## Chapter 15

## Q. 15.14

A trapezoidal ﬂood control channel has a relatively clean bottom but weedy sides, as shown in Figure 15.39A. Find an expression for the equivalent Manning coefficient n_{E} for this channel.

## Step-by-Step

## Verified Solution

We can think of this channel ﬁrst as a whole and suppose that it has an equivalent Manning coefficient n_{E}, a ﬂow area A_{E}, and a hydraulic radius R_{HE}. From the geometry in Figure 15.39A and the formulas in Figure 15.6 for a trapezoidal channel at normal depth y_{N}, we have

A_{E} = y_{N}(w + y_{N} cot θ) and R_{HE}=\frac{y_N(w+y_N \cot θ) }{w+2y_N/\sin θ}

By using Eq. 15.53b, Q = (C_0/n)AR^{2/3}_ H S^{1/2} _B, we can write the volume ﬂowrate for the whole channel as

Q_E= \frac{C_0}{n_E} A_ER^{2/3}_{HE} S^{1/2} _B (A)

The velocity in the channel is V_{E} = Q_{E}/A_{E}.

Next we can think of the channel as if it were three separate channels, as indicated in Figure 15.39B, with the same velocity V_{E} in each of them. The ﬂowrates in the three channels are then seen to be Q_{I }= V_{E} A_{I}, Q_{II} = V_{E} A_{II}, and Q_{III} = V_{E }A_{III}. The total volume ﬂowrate of the whole channel must then be given by the sum of the ﬂows occurring in the three subsections. We can write this as

Q_{E} = Q_{I} + Q_{II} + Q_{III} (B)

Finally we will assume that the volume ﬂowrate in each of the subsections may be calculated separately as a uniform open channel ﬂow in each subsection, with the ﬂow corresponding to the characteristics of the particular subsection.

Two of these channels are triangular and can be seen to have a single wetted side of length l = y_{N}/sin θ and a free surface width s = y_{N}/tan θ. Thus they have a ﬂow area A_{I} = A_{III }= y^2_ N/(2 tan θ) and a wetted perimeter of P_{I} = P_{III} = l = y_{N}/ sin θ. The hydraulic radius of each of the triangular channels is R_{HI} = R_{HIII }= \frac{1}{2}y_{N }cos θ. By using Eq. 15.53b, and writing the Manning coefficient for the weedy sides as n_{S}, we can give the following volume ﬂowrate in each of these channels:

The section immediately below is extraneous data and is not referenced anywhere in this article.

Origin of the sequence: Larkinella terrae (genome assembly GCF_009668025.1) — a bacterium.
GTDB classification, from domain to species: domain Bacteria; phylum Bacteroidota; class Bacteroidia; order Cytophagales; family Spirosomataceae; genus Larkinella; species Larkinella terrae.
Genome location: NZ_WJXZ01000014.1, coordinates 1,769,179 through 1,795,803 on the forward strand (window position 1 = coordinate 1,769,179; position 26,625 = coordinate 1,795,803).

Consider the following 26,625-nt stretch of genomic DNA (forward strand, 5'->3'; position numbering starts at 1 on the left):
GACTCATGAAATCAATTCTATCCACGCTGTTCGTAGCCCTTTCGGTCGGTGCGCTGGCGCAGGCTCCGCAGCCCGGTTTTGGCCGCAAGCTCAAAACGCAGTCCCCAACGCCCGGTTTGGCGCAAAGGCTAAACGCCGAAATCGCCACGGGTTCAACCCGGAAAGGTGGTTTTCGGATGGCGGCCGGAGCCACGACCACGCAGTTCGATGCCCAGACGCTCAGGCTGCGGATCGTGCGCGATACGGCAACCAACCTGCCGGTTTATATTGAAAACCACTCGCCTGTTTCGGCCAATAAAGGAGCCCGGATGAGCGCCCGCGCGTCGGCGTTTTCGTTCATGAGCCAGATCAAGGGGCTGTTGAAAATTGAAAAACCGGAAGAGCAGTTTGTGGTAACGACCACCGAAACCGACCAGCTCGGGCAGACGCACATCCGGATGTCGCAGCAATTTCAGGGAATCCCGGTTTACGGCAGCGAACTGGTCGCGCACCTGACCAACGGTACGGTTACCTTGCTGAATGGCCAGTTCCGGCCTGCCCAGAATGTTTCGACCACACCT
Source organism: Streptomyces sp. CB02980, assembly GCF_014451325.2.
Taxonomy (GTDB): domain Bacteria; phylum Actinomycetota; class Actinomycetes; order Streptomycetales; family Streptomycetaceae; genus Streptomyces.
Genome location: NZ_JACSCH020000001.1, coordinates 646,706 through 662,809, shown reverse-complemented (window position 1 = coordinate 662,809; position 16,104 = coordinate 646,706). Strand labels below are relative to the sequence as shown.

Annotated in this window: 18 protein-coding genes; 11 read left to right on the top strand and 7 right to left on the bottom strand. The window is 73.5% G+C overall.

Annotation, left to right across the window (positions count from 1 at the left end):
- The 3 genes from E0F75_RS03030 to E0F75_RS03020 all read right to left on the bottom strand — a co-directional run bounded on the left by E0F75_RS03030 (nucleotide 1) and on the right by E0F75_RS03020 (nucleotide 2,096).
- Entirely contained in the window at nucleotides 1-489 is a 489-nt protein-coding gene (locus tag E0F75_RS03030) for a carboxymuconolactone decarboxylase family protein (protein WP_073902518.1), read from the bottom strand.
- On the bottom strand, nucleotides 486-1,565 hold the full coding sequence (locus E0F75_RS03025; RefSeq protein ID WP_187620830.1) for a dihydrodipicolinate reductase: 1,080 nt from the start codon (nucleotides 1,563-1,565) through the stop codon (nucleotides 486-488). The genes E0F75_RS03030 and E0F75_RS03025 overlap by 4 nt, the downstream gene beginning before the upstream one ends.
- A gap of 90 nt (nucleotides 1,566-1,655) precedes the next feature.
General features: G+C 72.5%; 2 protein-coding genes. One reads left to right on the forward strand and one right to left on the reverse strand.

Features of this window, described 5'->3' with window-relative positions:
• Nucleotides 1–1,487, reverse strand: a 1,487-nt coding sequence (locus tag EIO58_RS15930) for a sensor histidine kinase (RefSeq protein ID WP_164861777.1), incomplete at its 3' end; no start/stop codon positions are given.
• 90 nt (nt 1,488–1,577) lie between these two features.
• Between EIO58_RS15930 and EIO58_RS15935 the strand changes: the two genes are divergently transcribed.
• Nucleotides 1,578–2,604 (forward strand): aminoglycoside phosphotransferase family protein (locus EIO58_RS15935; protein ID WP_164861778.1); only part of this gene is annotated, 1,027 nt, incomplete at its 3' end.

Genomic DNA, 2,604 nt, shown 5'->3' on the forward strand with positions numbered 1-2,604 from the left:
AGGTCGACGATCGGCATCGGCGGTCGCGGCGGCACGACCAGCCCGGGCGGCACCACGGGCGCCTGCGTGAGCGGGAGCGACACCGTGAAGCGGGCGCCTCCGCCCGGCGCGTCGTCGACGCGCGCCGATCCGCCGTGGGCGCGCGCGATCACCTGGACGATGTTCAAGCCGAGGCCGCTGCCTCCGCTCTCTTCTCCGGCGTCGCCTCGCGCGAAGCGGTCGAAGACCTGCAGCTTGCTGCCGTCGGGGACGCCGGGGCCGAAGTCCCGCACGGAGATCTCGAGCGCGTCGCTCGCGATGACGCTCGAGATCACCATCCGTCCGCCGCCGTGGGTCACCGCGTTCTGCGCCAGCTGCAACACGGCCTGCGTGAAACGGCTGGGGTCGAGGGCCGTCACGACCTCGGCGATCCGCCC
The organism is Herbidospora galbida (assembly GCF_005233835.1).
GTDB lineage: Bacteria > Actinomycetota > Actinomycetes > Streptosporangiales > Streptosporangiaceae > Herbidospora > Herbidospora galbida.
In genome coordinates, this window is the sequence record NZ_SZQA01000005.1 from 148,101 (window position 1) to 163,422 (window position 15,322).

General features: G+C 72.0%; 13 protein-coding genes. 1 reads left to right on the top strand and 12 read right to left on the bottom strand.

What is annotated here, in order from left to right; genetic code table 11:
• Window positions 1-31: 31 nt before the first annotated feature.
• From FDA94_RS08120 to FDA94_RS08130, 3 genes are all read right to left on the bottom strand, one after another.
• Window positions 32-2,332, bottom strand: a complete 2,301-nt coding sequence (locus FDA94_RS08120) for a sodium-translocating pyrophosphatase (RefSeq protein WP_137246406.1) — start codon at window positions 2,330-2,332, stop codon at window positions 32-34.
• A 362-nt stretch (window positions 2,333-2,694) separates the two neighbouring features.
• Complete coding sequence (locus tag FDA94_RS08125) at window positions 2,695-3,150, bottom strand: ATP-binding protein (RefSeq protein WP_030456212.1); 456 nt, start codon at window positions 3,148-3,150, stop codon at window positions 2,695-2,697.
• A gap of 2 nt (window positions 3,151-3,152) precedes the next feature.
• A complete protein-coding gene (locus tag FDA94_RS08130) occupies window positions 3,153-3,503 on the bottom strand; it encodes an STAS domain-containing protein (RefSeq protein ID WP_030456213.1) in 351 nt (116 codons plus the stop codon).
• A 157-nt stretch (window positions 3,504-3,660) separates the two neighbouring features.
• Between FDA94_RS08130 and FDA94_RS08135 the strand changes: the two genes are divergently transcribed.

Q_I=Q_{III}= \frac{C_0}{n_S} A_IR^{2/3}_{HI} S^{1/2} _B (C)

The central channel can be seen to have a ﬂow area A_{II} = wy_{N}, wetted perimeter P_{II} = w, and thus a hydraulic radius R_{HII }= y_{N}. Again from Eq. 15.53b, and writing the Manning coefficient for the clean bottom as n_{B}, we ﬁnd the volume ﬂowrate in the central section:

Q_{II}= \frac{C_0}{n_B} A_{II}R^{2/3}_{HII} S^{1/2} _B (D)

Inserting (A), (C), and (D) into (B) and simplifying, we obtain

\frac{1}{n_E}\left( A_{A}R^{2/3}_{HE}\right)=\frac{21}{n_S}\left( A_{I}R^{2/3}_{HI}\right)+\frac{1}{n_B}\left( A_{II}R^{2/3}_{HII}\right) (E)

This equation allows us to calculate the equivalent Manning coefficient for the entire channel if we know the parameters describing the three subsections. After ﬁnding n_{E}, we can use (A) to calculate the ﬂowrate in the whole channel. It is interesting to note that (E) is similar to the formula for the equivalent electrical resistance of three resistors in parallel. We see that in uniform open channel ﬂow, Eq. 15.53b, Q = (C_0/n)AR^{2/3}_ H S^{1/2} _B, can be thought of as equivalent to Ohm’s law I = V/R, with the volume ﬂowrate, Q, equivalent to the current I, the square root of the bed slope S^{1/2} _B, acting as the driving voltage V, and the resistance R equivalent to the combination n/(AR^{2/3}_ H ). Does it make sense to you that the resistance of a channel to ﬂow would increase with Manning coefficient?